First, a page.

Although we boast a plethora of evergreen trees in and around Big Sky, the fall foliage is still not to be missed in the mountains. Check out any of these hikes for an adventure into the Big Sky wild this autumn.
Storm Castle. Hike to the amazing Storm Castle rock formation for a bird's eye view of fall colors in the Gallatin Canyon. The Storm Castle hike is well worth the incline as the reward offers incredible views in every direction.
Lava Lake. Mystique best describes how Lava Lake looks in the autumn. A fantastic hike any time of year, Lava Lake's crisp aesthetic stands out in the fall air.
Cinnamon Lookout. Just down Highway 191 from Big Sky Resort is a 4.4 mile (one way for a total of 9 miles to the lookout and back) forested trail to a beautiful lookout in 360 degrees of the Gallatin Canyon and Taylor-Hilgard Basin.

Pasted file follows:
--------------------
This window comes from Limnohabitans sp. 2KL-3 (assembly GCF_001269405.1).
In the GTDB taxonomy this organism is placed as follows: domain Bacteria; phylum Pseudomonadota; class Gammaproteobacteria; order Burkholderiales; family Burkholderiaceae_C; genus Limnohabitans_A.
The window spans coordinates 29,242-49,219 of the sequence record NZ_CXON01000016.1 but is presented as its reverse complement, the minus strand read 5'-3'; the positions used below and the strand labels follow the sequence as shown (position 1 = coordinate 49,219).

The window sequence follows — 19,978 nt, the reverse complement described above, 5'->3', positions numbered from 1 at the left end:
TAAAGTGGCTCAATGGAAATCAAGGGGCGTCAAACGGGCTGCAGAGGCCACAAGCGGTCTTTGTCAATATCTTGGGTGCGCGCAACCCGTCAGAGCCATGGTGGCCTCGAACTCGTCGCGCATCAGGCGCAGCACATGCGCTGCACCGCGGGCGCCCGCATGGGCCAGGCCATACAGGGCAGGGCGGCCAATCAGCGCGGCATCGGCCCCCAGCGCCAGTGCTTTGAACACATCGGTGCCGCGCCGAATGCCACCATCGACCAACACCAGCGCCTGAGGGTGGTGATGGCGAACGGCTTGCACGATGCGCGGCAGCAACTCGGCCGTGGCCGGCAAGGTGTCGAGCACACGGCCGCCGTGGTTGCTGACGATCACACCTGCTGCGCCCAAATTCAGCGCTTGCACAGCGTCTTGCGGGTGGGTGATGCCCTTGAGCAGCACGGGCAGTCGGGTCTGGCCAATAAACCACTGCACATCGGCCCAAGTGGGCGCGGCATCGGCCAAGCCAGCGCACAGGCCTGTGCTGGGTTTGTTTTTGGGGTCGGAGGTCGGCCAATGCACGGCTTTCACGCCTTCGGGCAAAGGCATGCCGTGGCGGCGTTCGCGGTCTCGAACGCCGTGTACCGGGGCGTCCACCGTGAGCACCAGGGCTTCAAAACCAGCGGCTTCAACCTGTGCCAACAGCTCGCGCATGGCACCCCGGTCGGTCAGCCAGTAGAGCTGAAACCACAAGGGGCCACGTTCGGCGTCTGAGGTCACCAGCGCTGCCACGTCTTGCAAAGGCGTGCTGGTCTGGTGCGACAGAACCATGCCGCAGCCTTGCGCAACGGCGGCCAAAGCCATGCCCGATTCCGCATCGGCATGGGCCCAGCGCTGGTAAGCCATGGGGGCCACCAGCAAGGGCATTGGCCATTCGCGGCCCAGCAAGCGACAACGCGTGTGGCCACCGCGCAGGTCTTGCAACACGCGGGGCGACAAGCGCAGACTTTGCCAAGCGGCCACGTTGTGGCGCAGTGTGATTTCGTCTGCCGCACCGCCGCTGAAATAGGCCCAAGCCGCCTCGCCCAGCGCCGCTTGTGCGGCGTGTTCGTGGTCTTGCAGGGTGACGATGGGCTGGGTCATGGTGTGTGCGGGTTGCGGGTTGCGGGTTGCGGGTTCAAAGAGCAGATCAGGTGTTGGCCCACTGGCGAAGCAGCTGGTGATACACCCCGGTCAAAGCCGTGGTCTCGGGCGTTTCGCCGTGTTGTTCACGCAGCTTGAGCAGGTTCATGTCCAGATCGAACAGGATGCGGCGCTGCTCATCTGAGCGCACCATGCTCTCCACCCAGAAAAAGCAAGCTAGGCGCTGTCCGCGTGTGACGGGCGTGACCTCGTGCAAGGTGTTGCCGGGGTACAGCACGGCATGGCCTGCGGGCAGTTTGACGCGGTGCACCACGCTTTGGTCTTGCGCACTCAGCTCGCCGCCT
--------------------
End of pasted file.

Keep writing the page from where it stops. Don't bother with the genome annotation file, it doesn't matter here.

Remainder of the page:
Sphinx. Just a Paul Bunyan stone's throw from Lone Peak, Sphinx Mountain is the only peak in the Madison Range Crest that consists of a conglomerate from the post-Mesozoic era. Sphinx is also one of the most fantastic fall hikes with a decent chance of seeing a bear gather the last of the season's calories before hibernation.
Porcupine Creek Trail. Climb nine miles up to the headwaters of Onion Basin for views of Lone Mountain on this fun high meadow hike. The colors of fall may not be the bright purples and pinks of wild flower season, but the earth tones and hues of red, brown, and orange are not to be missed.